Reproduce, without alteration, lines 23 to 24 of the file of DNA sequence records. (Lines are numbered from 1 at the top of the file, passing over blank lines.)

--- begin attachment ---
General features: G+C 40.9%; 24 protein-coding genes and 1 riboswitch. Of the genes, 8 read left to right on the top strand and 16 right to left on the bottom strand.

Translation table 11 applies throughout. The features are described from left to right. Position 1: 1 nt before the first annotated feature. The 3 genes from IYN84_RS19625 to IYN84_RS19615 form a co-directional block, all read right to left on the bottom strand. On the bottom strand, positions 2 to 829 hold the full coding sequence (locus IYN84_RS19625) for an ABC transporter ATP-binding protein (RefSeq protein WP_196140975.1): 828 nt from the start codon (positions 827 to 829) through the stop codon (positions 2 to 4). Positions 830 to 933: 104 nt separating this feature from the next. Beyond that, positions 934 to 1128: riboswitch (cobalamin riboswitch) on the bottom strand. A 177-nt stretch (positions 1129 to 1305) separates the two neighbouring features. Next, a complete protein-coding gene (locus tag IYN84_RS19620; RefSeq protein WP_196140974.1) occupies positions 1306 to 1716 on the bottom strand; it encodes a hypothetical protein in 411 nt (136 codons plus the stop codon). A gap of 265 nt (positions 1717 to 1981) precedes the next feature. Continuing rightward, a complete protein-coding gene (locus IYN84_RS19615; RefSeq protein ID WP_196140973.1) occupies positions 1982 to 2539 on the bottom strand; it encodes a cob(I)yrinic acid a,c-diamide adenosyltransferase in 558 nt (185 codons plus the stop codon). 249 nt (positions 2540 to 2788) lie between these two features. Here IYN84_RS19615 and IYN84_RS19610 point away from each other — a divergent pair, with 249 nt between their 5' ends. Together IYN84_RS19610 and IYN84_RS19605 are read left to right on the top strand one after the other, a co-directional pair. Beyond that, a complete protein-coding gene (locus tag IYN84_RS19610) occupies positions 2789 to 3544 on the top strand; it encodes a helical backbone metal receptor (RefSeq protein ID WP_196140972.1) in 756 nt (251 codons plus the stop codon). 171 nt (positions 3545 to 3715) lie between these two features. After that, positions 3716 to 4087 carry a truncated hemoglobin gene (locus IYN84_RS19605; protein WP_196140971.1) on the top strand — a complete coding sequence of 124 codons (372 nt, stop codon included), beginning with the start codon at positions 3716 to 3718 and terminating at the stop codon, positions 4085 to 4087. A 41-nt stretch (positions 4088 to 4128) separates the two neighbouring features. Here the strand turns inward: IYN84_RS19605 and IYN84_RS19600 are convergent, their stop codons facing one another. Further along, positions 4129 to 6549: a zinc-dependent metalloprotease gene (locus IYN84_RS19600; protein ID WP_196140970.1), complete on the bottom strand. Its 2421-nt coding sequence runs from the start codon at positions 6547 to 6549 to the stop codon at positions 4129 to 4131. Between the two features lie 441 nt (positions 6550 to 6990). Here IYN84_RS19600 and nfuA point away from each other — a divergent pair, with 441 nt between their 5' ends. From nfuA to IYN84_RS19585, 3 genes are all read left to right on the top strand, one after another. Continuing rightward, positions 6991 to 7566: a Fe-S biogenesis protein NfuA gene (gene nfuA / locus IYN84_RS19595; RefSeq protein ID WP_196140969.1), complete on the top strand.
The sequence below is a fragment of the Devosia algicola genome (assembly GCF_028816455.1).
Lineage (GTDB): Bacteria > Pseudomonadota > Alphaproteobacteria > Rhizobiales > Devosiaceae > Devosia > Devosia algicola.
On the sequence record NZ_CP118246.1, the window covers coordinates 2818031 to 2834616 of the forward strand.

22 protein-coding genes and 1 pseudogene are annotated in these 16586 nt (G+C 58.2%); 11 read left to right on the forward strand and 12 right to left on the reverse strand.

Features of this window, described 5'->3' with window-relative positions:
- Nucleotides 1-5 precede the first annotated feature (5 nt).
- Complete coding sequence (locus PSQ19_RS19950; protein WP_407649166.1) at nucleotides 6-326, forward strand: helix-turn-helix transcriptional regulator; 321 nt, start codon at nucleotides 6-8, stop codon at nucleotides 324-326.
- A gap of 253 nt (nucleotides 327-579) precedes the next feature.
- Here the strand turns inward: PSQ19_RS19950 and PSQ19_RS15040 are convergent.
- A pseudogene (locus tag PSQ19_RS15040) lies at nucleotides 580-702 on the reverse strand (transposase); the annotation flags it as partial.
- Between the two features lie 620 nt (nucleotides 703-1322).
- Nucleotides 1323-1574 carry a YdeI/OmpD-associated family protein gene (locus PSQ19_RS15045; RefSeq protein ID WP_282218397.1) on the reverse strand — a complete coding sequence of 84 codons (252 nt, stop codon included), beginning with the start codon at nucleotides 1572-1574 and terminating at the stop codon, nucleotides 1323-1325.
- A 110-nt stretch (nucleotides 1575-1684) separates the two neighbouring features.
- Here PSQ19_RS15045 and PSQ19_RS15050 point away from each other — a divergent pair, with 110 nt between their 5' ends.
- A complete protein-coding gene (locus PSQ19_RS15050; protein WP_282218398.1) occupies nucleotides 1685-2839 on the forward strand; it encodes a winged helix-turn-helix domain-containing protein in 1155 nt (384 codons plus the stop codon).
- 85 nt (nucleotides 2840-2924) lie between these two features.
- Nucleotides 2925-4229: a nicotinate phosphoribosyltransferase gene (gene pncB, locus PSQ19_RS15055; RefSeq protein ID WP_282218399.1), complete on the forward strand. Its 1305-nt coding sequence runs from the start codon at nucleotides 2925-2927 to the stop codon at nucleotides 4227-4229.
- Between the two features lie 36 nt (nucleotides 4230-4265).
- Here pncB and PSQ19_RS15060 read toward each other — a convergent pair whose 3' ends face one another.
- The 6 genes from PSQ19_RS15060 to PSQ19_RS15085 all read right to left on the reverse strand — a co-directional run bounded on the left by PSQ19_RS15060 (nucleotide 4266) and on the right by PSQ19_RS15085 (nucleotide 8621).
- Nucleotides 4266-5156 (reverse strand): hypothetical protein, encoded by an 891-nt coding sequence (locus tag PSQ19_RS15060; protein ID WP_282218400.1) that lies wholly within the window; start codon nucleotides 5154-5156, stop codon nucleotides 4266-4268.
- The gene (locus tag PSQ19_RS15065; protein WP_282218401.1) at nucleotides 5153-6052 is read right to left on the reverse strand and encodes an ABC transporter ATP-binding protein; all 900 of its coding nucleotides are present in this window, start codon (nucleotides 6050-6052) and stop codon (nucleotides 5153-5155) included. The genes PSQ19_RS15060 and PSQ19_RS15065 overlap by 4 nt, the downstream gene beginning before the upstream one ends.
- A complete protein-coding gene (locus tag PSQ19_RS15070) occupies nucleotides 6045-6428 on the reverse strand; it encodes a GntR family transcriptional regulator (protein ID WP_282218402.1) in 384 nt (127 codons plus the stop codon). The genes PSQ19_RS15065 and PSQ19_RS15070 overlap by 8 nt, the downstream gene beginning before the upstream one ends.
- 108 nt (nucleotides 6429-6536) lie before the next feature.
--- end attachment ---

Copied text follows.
- Nucleotides 4266-5156 (reverse strand): hypothetical protein, encoded by an 891-nt coding sequence (locus tag PSQ19_RS15060; protein ID WP_282218400.1) that lies wholly within the window; start codon nucleotides 5154-5156, stop codon nucleotides 4266-4268.
- The gene (locus tag PSQ19_RS15065; protein WP_282218401.1) at nucleotides 5153-6052 is read right to left on the reverse strand and encodes an ABC transporter ATP-binding protein; all 900 of its coding nucleotides are present in this window, start codon (nucleotides 6050-6052) and stop codon (nucleotides 5153-5155) included. The genes PSQ19_RS15060 and PSQ19_RS15065 overlap by 4 nt, the downstream gene beginning before the upstream one ends.